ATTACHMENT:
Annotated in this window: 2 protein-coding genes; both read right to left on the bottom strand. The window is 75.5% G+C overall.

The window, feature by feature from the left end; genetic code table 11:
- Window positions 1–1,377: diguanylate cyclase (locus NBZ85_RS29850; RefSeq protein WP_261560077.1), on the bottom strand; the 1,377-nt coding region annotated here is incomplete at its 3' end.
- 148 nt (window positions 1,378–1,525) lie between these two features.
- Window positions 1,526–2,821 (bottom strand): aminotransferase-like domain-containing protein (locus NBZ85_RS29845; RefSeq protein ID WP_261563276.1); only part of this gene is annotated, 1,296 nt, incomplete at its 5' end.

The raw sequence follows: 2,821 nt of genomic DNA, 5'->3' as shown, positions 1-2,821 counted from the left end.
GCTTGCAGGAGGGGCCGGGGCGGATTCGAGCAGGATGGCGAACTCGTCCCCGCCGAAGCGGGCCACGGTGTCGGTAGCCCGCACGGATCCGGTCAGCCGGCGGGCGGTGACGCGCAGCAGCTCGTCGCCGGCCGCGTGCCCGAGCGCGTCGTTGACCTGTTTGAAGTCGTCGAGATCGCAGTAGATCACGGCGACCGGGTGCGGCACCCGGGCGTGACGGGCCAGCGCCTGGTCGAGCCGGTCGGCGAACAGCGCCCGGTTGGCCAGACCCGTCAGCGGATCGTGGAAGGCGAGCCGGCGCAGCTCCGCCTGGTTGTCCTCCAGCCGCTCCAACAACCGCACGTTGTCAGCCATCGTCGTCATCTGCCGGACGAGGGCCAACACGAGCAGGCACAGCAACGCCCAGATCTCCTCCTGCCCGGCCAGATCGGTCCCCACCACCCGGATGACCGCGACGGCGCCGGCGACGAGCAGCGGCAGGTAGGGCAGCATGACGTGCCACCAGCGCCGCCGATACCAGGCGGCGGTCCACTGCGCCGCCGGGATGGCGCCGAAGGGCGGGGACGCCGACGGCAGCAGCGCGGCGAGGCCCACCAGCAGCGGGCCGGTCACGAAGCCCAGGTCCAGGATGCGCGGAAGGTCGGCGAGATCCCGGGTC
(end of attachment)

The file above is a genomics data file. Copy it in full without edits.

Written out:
Annotated in this window: 2 protein-coding genes; both read right to left on the bottom strand. The window is 75.5% G+C overall.

The window, feature by feature from the left end; genetic code table 11:
- Window positions 1–1,377: diguanylate cyclase (locus NBZ85_RS29850; RefSeq protein WP_261560077.1), on the bottom strand; the 1,377-nt coding region annotated here is incomplete at its 3' end.
- 148 nt (window positions 1,378–1,525) lie between these two features.
- Window positions 1,526–2,821 (bottom strand): aminotransferase-like domain-containing protein (locus NBZ85_RS29845; RefSeq protein ID WP_261563276.1); only part of this gene is annotated, 1,296 nt, incomplete at its 5' end.

The raw sequence follows: 2,821 nt of genomic DNA, 5'->3' as shown, positions 1-2,821 counted from the left end.
GCTTGCAGGAGGGGCCGGGGCGGATTCGAGCAGGATGGCGAACTCGTCCCCGCCGAAGCGGGCCACGGTGTCGGTAGCCCGCACGGATCCGGTCAGCCGGCGGGCGGTGACGCGCAGCAGCTCGTCGCCGGCCGCGTGCCCGAGCGCGTCGTTGACCTGTTTGAAGTCGTCGAGATCGCAGTAGATCACGGCGACCGGGTGCGGCACCCGGGCGTGACGGGCCAGCGCCTGGTCGAGCCGGTCGGCGAACAGCGCCCGGTTGGCCAGACCCGTCAGCGGATCGTGGAAGGCGAGCCGGCGCAGCTCCGCCTGGTTGTCCTCCAGCCGCTCCAACAACCGCACGTTGTCAGCCATCGTCGTCATCTGCCGGACGAGGGCCAACACGAGCAGGCACAGCAACGCCCAGATCTCCTCCTGCCCGGCCAGATCGGTCCCCACCACCCGGATGACCGCGACGGCGCCGGCGACGAGCAGCGGCAGGTAGGGCAGCATGACGTGCCACCAGCGCCGCCGATACCAGGCGGCGGTCCACTGCGCCGCCGGGATGGCGCCGAAGGGCGGGGACGCCGACGGCAGCAGCGCGGCGAGGCCCACCAGCAGCGGGCCGGTCACGAAGCCCAGGTCCAGGATGCGCGGAAGGTCGGCGAGATCCCGGGTC